Sleeping positions differ with port site placement. For chest ports which are by far the most common location for port placement sleeping on your back is recommended in order to avoid pressure on the port and risk of flipping the port within the port pocket. Some patients are able to sleep on their side (sleep on the opposite side of the port) without issue. for example for a port placed on the right chest it would be acceptable to sleep on your back or on your left side. Specially made side sleep pillows can help in this setting. For chemo ports placed on the arm the only sleeping position that would not put pressure on the port is sleeping on your back.
What are the parts of a portacath (Chemo port)?
A port-a-cath (Chemo port) is made up of three parts, the port itself, venous catheter and a catheter connector. Let us discuss one by one the role of each of these parts.
Port- is the reservoir compartment or a small chamber that is sealed at the top with a septum. The site of the port which is punctured is made of resilient silicone. The septum can be punctured many times with a non coring Huber type needle many times. Every time the chemo port is accessed the fluid that is in the port is discarded. This fluid is generally heparin but can also be alcohol in patients who are allergic to heparin or even saline. The heparin lock is meant to keep the catheter free of clots. Once accessed with the needle through the skin the fluid can be administered or blood drawn. Chemo ports are located under the skin either by visual inspection or by palpation (Feeling for slightly raised rubber markers around the septum). Chemo ports come in multiple different styles and can be low profile to allow for discreteness or placement in the arm and they can also have 1 or 2 lumens or septum to allow for administration of 1 or two medications simultaneously
Catheter– is a flexible tube/catheter generally made of silicone and similar to that used in most other tunneled central venous catheters which commonly runs from the port portion under the skin in the chest and is tunneled to the venotomy (Site where the vein is entered) at the base of the neck into the jugular vein or subclavian vein. After entering the vein the catheter tip generally terminates in superior vena cava/right atrium to allow for mixture of the injected drugs into the high blood flow region near the heart.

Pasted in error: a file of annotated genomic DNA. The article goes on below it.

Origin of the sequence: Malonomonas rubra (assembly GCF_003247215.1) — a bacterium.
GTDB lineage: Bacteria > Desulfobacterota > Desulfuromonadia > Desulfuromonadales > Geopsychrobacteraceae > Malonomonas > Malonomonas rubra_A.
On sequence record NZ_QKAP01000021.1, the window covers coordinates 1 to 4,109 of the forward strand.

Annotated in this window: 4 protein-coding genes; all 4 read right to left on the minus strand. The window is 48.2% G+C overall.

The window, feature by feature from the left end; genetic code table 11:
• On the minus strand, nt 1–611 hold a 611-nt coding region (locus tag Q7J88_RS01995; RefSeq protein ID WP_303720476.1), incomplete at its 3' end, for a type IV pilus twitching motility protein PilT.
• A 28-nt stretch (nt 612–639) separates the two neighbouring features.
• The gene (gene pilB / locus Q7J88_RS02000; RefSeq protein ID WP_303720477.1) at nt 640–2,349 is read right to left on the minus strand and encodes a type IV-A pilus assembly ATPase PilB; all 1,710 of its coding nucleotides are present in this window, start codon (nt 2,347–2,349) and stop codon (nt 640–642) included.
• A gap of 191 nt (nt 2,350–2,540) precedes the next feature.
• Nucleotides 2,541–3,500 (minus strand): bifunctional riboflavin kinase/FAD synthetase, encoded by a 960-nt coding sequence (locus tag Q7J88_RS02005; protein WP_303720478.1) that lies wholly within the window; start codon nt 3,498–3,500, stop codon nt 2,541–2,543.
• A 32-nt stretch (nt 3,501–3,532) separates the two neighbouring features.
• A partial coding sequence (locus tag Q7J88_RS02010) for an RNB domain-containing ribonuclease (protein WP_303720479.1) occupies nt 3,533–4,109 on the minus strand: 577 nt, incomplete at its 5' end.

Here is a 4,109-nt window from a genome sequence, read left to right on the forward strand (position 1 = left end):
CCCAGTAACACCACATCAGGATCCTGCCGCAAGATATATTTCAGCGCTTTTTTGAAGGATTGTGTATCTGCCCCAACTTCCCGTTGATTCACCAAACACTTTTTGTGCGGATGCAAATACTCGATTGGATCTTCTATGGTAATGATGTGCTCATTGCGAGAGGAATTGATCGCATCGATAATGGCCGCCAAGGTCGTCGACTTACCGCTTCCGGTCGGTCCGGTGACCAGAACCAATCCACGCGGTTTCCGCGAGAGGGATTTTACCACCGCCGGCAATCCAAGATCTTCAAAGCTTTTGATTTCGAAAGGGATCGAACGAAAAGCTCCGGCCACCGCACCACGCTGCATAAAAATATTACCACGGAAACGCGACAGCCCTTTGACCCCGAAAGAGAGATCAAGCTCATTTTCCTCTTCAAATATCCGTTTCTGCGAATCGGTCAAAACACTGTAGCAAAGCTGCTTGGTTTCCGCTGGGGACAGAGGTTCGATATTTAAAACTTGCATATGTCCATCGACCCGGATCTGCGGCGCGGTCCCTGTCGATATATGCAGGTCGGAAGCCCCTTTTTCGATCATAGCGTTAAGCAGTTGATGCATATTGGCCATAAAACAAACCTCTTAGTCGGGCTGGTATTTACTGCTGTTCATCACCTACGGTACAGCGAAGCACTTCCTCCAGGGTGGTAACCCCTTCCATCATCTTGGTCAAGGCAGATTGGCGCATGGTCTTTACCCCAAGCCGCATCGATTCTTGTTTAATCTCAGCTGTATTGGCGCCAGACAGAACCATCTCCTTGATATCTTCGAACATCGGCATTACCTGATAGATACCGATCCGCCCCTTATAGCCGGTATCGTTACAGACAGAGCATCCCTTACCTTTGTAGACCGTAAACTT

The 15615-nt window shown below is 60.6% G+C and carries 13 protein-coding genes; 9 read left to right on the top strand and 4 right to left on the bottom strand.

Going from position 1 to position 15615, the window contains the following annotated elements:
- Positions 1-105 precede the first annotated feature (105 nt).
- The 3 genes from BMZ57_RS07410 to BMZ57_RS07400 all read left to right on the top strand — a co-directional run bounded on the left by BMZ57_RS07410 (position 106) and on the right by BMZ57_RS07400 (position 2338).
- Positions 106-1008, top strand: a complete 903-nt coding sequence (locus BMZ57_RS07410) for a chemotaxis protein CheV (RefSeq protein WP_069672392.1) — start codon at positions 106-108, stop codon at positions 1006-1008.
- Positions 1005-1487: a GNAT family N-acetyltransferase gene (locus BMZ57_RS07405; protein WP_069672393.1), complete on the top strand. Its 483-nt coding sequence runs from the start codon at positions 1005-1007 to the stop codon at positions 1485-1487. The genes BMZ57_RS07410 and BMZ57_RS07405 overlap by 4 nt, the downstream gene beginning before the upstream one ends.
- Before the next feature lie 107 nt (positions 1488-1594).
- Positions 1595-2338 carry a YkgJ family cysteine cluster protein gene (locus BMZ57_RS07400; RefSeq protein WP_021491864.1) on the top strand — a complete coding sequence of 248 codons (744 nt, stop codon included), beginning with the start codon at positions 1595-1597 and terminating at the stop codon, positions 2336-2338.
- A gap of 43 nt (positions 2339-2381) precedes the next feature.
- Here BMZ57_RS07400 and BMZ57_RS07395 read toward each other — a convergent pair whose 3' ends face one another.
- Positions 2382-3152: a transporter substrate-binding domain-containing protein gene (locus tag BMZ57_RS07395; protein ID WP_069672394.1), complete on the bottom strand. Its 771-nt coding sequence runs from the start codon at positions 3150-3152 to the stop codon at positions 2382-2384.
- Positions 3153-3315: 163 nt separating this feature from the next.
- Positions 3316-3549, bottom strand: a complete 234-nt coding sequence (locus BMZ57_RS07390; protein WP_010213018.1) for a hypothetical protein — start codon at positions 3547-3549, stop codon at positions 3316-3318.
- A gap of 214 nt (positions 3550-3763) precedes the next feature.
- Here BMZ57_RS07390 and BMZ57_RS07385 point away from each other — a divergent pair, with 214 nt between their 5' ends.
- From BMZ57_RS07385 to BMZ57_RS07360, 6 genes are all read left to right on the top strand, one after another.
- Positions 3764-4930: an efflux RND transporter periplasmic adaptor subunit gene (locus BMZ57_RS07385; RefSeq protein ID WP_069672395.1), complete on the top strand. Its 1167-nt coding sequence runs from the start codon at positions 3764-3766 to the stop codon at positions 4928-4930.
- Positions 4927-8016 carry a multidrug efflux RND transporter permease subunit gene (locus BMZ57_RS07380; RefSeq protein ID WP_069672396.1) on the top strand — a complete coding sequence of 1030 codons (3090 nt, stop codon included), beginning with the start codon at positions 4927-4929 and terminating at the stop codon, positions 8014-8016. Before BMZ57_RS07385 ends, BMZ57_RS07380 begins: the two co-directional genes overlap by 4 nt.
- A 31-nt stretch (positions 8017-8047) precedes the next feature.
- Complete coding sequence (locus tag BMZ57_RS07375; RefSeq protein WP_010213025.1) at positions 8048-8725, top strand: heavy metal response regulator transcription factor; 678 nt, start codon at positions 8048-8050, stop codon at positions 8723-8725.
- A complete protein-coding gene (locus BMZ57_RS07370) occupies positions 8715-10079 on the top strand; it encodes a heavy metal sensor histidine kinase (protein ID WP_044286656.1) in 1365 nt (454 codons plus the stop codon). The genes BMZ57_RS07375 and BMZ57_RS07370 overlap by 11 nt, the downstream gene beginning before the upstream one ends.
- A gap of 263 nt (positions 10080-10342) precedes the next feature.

Connector– is basically a catheter connector that connects catheter to the port. This could be made of titanium, titanium and plastic or entirely plastic.
Port-a-cath (Chemo port) Placement And Removal
The placement of port-a-cath / Chemo port involves a minor surgical procedure, which allows for placement of the port and catheter completely inside the body with the access port placed under skin where it can be felt to allow for easy puncture/access through the skin.
The procedure is performed under local anesthetic such as lidocaine using imaging guidance (X-ray and ultrasound). A skin incision spanning about 3cm is made on the chest wall for the port and another smaller incision is made on the neck. The neck incision is very small 1/2cm or less which allows access to the vein usually the jugular vein or subclavian vrin and generally does not require to be sutured. Some centers will use sutures but these sutures are generally the absorbable type. At LA Vascular this venotomy (neck incision to allow access to the vein) is closed with dermabond and steristrips allowing for decreased scar formation and avoiding keloid in those who are prone.
Likewise, removal of this implantable venous catheter requires a small incision so that it can be removed gently from neck and chest. This might require local anesthesia.
Port-a-cath and Chemo port care
This type of implantable venous access catheter requires minimal care as compared to other catheters, since it is completely positioned under the skin. However, there are still a few guidelines that should be followed when it comes to port-a-cath/chemo port.
Cleaning the site- A dressing covers the needle (if placed) and the portal site so that both are secured in their place. It is very important to keep the dressing dry and clean as a port site infection usually requires removal of the port. We recommend daily checks of the chest port site to assess for any redness, swelling, bruising or tenderness which may indicate an infection. If any of these signs are present, contact your clinician immediately.